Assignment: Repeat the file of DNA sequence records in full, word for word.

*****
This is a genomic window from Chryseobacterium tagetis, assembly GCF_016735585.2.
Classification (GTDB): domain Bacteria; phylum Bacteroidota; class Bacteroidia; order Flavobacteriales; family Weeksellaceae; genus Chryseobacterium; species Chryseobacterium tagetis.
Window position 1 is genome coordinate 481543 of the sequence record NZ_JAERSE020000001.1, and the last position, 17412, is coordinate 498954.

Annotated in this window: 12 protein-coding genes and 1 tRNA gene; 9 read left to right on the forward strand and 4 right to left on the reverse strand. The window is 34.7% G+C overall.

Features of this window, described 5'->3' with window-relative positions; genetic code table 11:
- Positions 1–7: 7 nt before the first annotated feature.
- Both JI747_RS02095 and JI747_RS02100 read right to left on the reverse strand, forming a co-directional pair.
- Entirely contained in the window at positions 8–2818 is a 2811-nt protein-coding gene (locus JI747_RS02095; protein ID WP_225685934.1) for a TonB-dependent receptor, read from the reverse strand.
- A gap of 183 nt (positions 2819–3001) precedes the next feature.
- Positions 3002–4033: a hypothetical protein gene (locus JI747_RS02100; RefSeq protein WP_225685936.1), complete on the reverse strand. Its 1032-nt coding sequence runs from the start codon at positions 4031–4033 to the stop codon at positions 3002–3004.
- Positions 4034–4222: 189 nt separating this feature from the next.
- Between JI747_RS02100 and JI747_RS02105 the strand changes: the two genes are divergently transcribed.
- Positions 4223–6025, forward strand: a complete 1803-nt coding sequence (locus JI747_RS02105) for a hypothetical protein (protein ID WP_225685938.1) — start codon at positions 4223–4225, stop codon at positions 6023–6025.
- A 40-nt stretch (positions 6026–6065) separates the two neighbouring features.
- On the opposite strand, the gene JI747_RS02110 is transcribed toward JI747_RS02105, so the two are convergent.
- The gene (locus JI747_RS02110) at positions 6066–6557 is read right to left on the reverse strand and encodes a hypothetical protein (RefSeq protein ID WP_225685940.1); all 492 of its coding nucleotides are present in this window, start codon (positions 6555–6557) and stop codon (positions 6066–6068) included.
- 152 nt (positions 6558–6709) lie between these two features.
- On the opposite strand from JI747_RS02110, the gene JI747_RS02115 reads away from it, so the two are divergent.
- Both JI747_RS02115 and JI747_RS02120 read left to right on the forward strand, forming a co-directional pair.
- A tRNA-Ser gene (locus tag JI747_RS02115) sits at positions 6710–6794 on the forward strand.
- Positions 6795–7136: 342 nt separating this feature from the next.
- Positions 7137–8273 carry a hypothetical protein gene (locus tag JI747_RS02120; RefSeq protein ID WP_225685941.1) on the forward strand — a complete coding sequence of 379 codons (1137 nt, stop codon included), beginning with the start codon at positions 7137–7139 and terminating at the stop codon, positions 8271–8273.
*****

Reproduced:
This is a genomic window from Chryseobacterium tagetis, assembly GCF_016735585.2.
Classification (GTDB): domain Bacteria; phylum Bacteroidota; class Bacteroidia; order Flavobacteriales; family Weeksellaceae; genus Chryseobacterium; species Chryseobacterium tagetis.
Window position 1 is genome coordinate 481543 of the sequence record NZ_JAERSE020000001.1, and the last position, 17412, is coordinate 498954.

Annotated in this window: 12 protein-coding genes and 1 tRNA gene; 9 read left to right on the forward strand and 4 right to left on the reverse strand. The window is 34.7% G+C overall.

Features of this window, described 5'->3' with window-relative positions; genetic code table 11:
- Positions 1–7: 7 nt before the first annotated feature.
- Both JI747_RS02095 and JI747_RS02100 read right to left on the reverse strand, forming a co-directional pair.
- Entirely contained in the window at positions 8–2818 is a 2811-nt protein-coding gene (locus JI747_RS02095; protein ID WP_225685934.1) for a TonB-dependent receptor, read from the reverse strand.
- A gap of 183 nt (positions 2819–3001) precedes the next feature.
- Positions 3002–4033: a hypothetical protein gene (locus JI747_RS02100; RefSeq protein WP_225685936.1), complete on the reverse strand. Its 1032-nt coding sequence runs from the start codon at positions 4031–4033 to the stop codon at positions 3002–3004.
- Positions 4034–4222: 189 nt separating this feature from the next.
- Between JI747_RS02100 and JI747_RS02105 the strand changes: the two genes are divergently transcribed.
- Positions 4223–6025, forward strand: a complete 1803-nt coding sequence (locus JI747_RS02105) for a hypothetical protein (protein ID WP_225685938.1) — start codon at positions 4223–4225, stop codon at positions 6023–6025.
- A 40-nt stretch (positions 6026–6065) separates the two neighbouring features.
- On the opposite strand, the gene JI747_RS02110 is transcribed toward JI747_RS02105, so the two are convergent.
- The gene (locus JI747_RS02110) at positions 6066–6557 is read right to left on the reverse strand and encodes a hypothetical protein (RefSeq protein ID WP_225685940.1); all 492 of its coding nucleotides are present in this window, start codon (positions 6555–6557) and stop codon (positions 6066–6068) included.
- 152 nt (positions 6558–6709) lie between these two features.
- On the opposite strand from JI747_RS02110, the gene JI747_RS02115 reads away from it, so the two are divergent.
- Both JI747_RS02115 and JI747_RS02120 read left to right on the forward strand, forming a co-directional pair.
- A tRNA-Ser gene (locus tag JI747_RS02115) sits at positions 6710–6794 on the forward strand.
- Positions 6795–7136: 342 nt separating this feature from the next.
- Positions 7137–8273 carry a hypothetical protein gene (locus tag JI747_RS02120; RefSeq protein ID WP_225685941.1) on the forward strand — a complete coding sequence of 379 codons (1137 nt, stop codon included), beginning with the start codon at positions 7137–7139 and terminating at the stop codon, positions 8271–8273.